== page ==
“Psychiatry, with its expanding arsenal of drugs, can be abused as a brutal instrument of social control. And the official Soviet premise, that only the psychologically disabled could fail to love socialism, enlists psychiatry as a rationalization for the regime.”
“A liberal revival movement, under the influence of the French Revolution, began in Switzerland too.”
“The Swiss psychiatrist Eugen Bleuler coined several terms such as ‘schizophrenia’, ‘schizoid’, ‘autism’, depth psychology and what Sigmund Freud called “Bleuler’s happily chosen term ‘ambivalence’.”
“He had little interest in the Church and religion. Both Eugen and Hedwig Bleuler didn’t usually go to Church, and there were no prayers said in the family. Both lived under the influence of the Enlightenment: one should live in this world, seek beauty and help others. Eugen Bleuler was critical of the time when theologians rather dogmatically imparted religious education, and children had to learn off the catechism by rote and without any understanding of it.”
“Frantz Fanon’s psychiatric career was crucial to his thinking as an anti-colonialist writer and activist. Much of his iconic work was shaped by his experiences working in hospitals in France, Algeria and Tunisia. [His psychiatric writing] from 1951 to 1960 in tandem with his political work reveals much about how Fanon’s thought developed, showing that, for him, psychiatry was part of a much wider socio-political struggle. His political, revolutionary and literary lives should not then be separated from the psychiatric practice and writings that shaped his thinking about oppression, alienation and the search for freedom.”
“It was out of desperation and his lack of success with Soviet doctors, Fanon’s biographer David Macey reports, that Fanon had agreed to American offers to fly him to the United States.”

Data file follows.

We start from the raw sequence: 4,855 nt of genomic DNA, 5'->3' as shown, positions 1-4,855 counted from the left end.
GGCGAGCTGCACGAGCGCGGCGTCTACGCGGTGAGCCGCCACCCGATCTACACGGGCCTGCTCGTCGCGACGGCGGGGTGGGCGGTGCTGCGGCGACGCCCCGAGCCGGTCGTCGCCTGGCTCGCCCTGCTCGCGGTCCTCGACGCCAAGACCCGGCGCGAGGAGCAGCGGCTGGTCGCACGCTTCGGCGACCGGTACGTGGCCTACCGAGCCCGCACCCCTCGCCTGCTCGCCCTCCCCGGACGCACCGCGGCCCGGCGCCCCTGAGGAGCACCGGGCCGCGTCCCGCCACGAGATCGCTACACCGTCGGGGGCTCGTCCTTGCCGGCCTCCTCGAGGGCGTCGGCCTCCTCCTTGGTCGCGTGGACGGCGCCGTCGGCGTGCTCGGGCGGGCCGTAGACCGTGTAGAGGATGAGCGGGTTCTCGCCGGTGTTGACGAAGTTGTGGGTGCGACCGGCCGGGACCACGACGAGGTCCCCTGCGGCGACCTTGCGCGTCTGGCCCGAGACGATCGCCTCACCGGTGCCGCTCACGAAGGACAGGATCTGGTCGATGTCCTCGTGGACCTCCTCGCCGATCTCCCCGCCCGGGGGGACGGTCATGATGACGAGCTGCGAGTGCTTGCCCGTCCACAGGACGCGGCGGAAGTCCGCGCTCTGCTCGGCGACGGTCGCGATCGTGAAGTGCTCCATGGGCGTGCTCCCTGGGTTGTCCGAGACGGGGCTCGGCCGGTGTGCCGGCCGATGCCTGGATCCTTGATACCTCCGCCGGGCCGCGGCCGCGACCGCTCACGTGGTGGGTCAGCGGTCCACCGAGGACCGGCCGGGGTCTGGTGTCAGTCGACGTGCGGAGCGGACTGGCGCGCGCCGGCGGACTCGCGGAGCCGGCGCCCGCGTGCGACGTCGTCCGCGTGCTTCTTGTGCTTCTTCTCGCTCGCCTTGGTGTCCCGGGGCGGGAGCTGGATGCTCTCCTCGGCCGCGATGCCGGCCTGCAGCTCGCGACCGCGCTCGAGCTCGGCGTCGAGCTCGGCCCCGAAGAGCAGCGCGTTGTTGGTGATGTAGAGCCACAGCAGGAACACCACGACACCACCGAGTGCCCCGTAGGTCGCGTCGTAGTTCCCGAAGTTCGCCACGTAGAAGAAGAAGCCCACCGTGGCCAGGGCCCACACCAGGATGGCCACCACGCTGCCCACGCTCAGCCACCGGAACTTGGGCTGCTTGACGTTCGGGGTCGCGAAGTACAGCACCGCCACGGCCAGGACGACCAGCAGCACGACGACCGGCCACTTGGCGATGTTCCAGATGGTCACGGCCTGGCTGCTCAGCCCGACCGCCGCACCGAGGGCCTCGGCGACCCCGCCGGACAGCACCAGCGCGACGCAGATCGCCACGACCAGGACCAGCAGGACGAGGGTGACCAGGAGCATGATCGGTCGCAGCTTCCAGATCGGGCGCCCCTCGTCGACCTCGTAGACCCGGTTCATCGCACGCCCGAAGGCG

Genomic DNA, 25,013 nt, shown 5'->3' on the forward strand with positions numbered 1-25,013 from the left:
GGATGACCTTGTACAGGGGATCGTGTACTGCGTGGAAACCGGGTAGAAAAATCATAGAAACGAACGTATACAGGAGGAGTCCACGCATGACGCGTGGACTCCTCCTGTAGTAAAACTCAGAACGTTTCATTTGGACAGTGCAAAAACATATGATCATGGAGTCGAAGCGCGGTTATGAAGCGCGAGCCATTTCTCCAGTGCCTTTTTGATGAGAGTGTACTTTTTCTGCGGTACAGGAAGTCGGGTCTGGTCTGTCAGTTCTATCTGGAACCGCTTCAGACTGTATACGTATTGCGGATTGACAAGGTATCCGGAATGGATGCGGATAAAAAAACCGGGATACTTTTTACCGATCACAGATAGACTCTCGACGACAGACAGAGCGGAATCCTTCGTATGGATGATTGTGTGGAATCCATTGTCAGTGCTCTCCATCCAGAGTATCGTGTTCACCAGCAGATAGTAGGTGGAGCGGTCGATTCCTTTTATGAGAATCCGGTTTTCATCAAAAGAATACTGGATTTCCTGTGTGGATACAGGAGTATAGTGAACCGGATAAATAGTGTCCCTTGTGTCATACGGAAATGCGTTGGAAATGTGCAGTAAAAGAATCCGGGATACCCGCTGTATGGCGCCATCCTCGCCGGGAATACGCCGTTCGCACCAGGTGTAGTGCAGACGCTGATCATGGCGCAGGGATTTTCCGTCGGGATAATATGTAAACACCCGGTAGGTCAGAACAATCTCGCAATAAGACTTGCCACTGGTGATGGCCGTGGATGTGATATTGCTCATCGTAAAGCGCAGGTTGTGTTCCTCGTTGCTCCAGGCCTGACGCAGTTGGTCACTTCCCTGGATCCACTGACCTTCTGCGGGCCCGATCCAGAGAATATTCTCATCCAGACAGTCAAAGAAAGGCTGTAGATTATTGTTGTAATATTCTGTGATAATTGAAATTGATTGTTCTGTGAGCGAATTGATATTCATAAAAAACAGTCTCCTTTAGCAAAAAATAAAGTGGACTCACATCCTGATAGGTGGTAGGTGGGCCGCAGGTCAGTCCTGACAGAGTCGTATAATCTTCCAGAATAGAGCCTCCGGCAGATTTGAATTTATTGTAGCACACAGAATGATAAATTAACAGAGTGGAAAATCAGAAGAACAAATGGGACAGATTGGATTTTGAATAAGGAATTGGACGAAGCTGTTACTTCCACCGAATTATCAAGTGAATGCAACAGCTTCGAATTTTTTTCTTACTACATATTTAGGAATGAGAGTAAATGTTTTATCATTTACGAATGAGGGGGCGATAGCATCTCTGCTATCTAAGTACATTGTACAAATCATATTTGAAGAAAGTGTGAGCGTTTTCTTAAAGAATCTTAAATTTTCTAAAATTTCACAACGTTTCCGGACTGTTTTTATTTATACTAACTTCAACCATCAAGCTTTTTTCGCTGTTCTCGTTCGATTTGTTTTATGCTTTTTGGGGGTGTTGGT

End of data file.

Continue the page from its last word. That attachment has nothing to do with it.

La parola “psichiatria” fu coniata nel 1808 da un medico tedesco, Christian Reil (“Psychiaterie” modificata in seguito da Reil in “Psychiatrie”) e la parola “antipsichiatria” (“Antipsichiatrie”) fu coniata un secolo dopo, nel 1908, da un altro medico tedesco, Bernhard Beyer.
Per la prima volta qui – e attraverso due ritratti – vengono presentati insieme gli inventori delle due parole.
“South London and Maudsley has announced a new partnership to launch The Centre for Mental Health Research and Innovation to accelerate psychedelic research and develop new models of care for mental health in the UK.
Working together with the Institute of Psychiatry, Psychology & Neuroscience (IoPPN) at King’s College London, and COMPASS Pathways, a mental health care company dedicated to accelerating patient access to evidence-based innovation in mental health, this pioneering collaboration will provide patient access to cutting edge research studies in multiple areas of high unmet need in mental health.
The Centre will accelerate research of emerging psychedelic therapies, support therapist training and certification, evaluate real-world evidence, and prototype digital technologies to enable personalised, predictive and preventative care models.”
Horton, while clearly and unmistakably espousing a globalist and technocratic view, at the same time introduces themes from an author such as Foucault – who worked largely on topics related to psychology and psychiatry – and even appears to criticize the dangers of technocracy at the end of his book. The risk of recuperation – of Foucauldian themes and tools radically challenging the rising ‘biomedical’ as well as ‘psy’ global power – into mainstream globalist and technocratic discourse is definitely present, in my view, in Horton’s latest book.